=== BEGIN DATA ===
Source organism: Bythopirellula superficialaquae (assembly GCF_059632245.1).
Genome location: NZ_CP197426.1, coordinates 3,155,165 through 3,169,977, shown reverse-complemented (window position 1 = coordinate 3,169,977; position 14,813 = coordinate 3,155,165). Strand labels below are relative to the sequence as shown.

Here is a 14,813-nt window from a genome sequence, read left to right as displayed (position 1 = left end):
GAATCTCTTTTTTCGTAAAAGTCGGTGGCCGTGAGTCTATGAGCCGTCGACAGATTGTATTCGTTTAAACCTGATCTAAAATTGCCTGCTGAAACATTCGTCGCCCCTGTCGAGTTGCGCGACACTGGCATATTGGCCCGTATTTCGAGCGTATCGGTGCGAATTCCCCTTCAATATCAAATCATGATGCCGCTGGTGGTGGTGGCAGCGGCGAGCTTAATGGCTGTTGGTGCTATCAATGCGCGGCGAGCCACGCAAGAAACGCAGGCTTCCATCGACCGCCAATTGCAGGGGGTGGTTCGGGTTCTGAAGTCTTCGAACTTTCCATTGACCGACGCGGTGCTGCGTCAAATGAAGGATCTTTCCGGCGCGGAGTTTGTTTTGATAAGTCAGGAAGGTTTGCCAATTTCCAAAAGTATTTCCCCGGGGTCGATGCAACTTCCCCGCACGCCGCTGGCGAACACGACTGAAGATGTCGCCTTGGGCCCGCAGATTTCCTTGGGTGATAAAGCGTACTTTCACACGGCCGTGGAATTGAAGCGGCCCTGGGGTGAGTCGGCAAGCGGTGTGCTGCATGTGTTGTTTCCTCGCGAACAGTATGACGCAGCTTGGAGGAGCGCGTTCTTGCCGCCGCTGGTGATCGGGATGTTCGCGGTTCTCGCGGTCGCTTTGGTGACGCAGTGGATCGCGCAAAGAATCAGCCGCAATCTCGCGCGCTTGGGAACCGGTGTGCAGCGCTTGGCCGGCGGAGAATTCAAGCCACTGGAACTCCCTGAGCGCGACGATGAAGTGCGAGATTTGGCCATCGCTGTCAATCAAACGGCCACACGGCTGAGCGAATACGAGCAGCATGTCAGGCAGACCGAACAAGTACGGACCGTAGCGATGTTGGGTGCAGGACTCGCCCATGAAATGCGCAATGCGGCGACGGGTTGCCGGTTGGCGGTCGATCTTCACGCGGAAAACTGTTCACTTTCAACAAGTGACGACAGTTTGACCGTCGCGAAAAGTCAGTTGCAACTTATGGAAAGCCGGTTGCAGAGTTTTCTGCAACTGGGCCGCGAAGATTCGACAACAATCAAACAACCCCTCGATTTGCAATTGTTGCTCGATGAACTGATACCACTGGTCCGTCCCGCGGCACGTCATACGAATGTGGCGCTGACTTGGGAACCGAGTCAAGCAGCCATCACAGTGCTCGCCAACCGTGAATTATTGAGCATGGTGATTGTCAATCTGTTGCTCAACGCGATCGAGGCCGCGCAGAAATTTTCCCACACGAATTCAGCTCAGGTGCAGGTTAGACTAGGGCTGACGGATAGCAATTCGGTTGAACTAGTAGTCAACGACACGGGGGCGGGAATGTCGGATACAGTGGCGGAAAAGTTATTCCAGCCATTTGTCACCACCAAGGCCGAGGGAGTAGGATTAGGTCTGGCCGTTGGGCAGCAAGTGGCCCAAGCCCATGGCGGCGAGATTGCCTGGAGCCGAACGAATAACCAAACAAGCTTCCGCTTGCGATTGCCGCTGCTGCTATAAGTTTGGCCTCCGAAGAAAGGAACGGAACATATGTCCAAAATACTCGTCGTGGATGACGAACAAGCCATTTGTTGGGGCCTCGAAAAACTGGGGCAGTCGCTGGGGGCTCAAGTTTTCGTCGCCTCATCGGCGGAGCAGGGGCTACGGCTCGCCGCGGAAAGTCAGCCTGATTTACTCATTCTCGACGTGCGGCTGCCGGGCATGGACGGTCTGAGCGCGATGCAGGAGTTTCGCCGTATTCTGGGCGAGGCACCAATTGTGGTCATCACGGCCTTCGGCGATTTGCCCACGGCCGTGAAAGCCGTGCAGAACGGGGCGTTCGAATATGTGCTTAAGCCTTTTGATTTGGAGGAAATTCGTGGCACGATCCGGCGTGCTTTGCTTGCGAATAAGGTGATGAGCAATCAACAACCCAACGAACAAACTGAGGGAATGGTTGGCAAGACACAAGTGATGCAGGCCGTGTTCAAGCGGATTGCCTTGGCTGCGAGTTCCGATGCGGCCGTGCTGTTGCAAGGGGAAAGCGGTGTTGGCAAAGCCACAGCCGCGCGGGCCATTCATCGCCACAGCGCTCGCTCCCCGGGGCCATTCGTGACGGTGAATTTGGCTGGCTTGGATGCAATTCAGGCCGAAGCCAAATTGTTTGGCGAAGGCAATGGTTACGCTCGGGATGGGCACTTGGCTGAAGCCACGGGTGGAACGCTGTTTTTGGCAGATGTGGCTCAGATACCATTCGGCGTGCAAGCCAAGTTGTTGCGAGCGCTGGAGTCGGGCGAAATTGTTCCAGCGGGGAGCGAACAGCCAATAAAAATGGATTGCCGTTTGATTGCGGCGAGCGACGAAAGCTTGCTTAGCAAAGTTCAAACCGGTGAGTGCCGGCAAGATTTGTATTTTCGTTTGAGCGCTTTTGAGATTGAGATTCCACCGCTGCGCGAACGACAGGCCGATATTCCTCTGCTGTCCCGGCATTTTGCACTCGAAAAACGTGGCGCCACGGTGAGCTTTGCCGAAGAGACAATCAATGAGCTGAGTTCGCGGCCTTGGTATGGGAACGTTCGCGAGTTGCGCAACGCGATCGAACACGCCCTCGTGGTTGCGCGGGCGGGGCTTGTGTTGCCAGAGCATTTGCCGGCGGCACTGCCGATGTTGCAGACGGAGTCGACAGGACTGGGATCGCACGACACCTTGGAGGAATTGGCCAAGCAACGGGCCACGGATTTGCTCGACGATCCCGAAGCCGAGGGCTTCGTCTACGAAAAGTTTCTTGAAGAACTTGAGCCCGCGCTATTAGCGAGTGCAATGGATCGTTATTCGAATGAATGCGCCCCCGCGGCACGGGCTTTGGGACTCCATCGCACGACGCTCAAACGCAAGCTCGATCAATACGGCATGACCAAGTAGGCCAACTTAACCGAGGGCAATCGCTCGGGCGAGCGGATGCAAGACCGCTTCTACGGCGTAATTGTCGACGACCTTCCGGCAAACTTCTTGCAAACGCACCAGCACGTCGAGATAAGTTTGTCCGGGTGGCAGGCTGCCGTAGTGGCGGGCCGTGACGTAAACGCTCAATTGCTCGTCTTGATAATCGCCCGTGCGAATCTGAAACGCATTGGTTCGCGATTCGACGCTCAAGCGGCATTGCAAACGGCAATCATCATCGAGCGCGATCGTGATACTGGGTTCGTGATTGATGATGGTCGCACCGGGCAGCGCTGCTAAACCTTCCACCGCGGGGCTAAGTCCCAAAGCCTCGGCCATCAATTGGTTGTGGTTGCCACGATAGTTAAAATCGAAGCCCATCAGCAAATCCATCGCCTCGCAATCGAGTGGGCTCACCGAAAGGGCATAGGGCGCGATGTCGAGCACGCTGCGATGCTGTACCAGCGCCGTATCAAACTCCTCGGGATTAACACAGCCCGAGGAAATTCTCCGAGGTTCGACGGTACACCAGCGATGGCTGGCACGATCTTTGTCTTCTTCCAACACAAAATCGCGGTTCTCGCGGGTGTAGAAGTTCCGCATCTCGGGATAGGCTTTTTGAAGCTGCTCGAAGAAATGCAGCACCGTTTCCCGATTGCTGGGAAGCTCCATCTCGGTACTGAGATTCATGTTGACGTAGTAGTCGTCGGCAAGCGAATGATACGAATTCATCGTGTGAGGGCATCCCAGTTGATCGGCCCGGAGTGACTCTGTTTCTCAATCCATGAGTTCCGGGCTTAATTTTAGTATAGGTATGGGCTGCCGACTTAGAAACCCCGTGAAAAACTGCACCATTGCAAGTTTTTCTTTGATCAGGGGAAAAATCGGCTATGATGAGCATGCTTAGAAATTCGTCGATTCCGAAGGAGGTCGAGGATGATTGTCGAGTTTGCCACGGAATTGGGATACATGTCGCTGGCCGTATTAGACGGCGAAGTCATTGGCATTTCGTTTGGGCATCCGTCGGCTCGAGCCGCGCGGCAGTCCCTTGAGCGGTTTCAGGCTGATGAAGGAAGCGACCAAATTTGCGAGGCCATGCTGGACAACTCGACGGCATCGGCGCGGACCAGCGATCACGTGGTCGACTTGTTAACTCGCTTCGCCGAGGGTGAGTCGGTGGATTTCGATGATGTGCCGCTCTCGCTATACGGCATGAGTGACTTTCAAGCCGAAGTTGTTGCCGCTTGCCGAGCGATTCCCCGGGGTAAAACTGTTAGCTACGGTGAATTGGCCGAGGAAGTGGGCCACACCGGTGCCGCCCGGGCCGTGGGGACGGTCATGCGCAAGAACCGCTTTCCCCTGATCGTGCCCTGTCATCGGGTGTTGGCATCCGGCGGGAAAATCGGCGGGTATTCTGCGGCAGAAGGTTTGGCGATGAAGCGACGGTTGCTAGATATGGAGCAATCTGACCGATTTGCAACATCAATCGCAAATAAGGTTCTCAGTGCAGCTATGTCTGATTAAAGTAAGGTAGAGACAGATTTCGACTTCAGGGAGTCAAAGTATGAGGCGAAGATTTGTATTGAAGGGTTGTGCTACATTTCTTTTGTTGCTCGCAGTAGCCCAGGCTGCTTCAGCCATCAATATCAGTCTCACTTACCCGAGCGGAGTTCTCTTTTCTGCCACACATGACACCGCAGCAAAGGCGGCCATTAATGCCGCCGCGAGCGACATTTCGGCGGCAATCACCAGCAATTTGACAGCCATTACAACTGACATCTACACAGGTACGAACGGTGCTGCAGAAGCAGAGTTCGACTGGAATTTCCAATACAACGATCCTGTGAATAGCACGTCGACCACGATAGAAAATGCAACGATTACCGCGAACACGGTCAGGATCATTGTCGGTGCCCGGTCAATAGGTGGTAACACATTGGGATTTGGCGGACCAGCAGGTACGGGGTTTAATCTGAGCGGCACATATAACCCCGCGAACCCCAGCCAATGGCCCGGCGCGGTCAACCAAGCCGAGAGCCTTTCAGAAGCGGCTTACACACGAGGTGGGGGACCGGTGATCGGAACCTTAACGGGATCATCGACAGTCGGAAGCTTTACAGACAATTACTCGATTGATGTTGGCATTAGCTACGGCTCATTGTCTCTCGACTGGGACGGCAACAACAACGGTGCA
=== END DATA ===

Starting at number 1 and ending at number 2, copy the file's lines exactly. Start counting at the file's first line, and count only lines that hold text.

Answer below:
Source organism: Bythopirellula superficialaquae (assembly GCF_059632245.1).
Genome location: NZ_CP197426.1, coordinates 3,155,165 through 3,169,977, shown reverse-complemented (window position 1 = coordinate 3,169,977; position 14,813 = coordinate 3,155,165). Strand labels below are relative to the sequence as shown.